This fourth entry into the Favorite Quotes File comes to you from H.P. Lovecraft. A rather fitting name (and quote) for October, don’t you think?
Why did I choose it? Because for some of us, or maybe all of us (at least in some way), that read horror, it’s true. Reality is so … draining. Monotonous. So consuming of every speck of passion, energy, hope, and life. Sometimes delving into unnameable horrors from elsewhere is the only way to escape from it. Even though it’s ‘scary’, it’s different. Some of us can’t lift our faces to the sun and smile anymore. We can’t run our fingers through fertile soil and rejoice in the cycle of life. But we can open a good book, let our minds be whisked away to a horrible place, and come back with a renewed appreciation for the normalcy of life.
Why H.P. Lovecraft chose Old Gods and Unnameable Terrors?
“No new horror can be more terrible than the daily torture of the commonplace.”― H.P. Lovecraft
I think H.P. Lovecraft turned his attention to the Old Gods and ‘unnameable terrors’ for a reason. Since the beginning, humanity has been driven by an urge to find, to name, to classify. To make life be a certain way for a reason. We need to know who, what, when, where and why. Even with the christian god, and taking things ‘on faith’, it’s a way of establishing a set of rules both for the universe and for ourselves. He reaches past that, going to a place that takes away our ability to even classify something to the point we can put a name on it.
To grab a handful of that fearragescare/angerterrorhorror, and bring it to the forefront? To force us to play in the sandbox of things that do not act as humans, or our religious icons do is to put us in a position of extreme vulnerability. Peace? Love? Tolerance? Nurturing humanity? A glorious reward after death? Whether it be 72 virgins, or cherubs, rainbows, and puppydogs, religious people like to think that- in the grand scheme of things – they matter. That even after their bits have crumbled into stardust, they’ll be ferried off to a happily ever after. In Lovecraft’s world, though, no f*cks are given about the human race for the most part, except where they are of use to the higher beings for some reason.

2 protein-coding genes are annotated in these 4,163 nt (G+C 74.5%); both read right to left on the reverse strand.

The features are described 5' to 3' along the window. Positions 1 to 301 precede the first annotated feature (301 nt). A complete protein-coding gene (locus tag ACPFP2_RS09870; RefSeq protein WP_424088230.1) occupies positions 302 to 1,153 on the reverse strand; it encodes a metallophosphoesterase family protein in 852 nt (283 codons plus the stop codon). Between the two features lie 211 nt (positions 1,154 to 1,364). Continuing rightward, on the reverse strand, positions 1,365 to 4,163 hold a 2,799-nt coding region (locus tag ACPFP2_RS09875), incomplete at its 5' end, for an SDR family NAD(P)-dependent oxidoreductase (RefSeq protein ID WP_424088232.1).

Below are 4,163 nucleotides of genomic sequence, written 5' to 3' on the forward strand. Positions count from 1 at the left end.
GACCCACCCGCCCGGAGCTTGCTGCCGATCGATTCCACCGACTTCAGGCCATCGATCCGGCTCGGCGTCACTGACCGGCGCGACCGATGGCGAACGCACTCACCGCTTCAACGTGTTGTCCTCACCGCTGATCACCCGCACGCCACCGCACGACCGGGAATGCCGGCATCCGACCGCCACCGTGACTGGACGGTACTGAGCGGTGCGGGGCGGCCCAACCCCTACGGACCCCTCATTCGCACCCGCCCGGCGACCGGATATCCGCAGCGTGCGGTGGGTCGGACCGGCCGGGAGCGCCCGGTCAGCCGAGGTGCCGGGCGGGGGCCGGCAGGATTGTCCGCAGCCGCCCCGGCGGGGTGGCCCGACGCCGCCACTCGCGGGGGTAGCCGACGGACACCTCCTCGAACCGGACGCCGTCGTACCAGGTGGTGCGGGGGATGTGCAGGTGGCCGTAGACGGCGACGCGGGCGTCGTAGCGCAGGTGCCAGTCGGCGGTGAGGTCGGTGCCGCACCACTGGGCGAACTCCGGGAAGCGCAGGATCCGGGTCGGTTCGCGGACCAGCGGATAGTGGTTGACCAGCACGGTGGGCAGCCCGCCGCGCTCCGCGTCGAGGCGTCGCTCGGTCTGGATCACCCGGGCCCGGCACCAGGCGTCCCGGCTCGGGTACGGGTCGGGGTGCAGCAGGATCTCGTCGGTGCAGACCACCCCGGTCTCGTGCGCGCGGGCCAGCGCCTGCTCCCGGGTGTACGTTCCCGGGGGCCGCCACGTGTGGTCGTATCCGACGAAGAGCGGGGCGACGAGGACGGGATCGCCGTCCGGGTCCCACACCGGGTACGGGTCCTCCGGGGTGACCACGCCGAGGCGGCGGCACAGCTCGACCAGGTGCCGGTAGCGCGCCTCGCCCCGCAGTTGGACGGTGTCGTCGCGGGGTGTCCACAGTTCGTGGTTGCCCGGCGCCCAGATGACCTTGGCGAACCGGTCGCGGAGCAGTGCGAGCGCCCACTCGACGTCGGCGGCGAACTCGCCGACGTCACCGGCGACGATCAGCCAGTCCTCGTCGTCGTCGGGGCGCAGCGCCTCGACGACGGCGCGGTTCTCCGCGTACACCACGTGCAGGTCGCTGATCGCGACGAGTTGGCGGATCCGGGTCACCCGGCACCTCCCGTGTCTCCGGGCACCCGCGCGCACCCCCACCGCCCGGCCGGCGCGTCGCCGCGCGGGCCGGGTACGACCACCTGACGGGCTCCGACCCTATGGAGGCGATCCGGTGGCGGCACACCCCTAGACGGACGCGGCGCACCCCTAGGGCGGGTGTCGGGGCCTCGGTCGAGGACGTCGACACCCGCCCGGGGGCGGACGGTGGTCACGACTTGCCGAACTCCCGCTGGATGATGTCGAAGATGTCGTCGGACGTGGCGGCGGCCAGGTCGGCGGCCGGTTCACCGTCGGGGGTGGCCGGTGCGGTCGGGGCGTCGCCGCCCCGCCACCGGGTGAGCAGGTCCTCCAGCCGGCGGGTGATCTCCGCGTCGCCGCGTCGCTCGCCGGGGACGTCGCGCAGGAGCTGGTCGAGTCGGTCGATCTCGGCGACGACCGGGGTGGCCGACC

Don’t get me wrong, I don’t venerate H.P. Lovecraft. Dude had some serious issues. But his talent? His sandbox? Those are truly awesome things.
H.P. Lovecraft never really had a book published in his lifetime. His short stories and such were scattered throughout various publications. It’s kind of amazing that someone who saw so little success during his lifetime has gained such respect for his talent after his death.
Check out his bibliography (in chronological order) here.
One often overlooked aspect of Lovecraft’s racism, more evident in his earlier stories, is that he didn’t really have a lot good to say about “his own” people by the late 1920s. The Colour Out of Space”, “The Dunwich Horror,” “The Shadow Over Innsmouth,” and the latter’s sort-of-sequel, “The Thing On the Doorstep,” clearly express Lovecraft’s belief that even his own people had decayed into something loathsome. I think his willingness to accept the then-common notion of New England Yankee degeneracy went and-in-hand with his belief that there was no positive supernatural force in the universe.
Yeah.He was not, uhm, the happiest of fellows.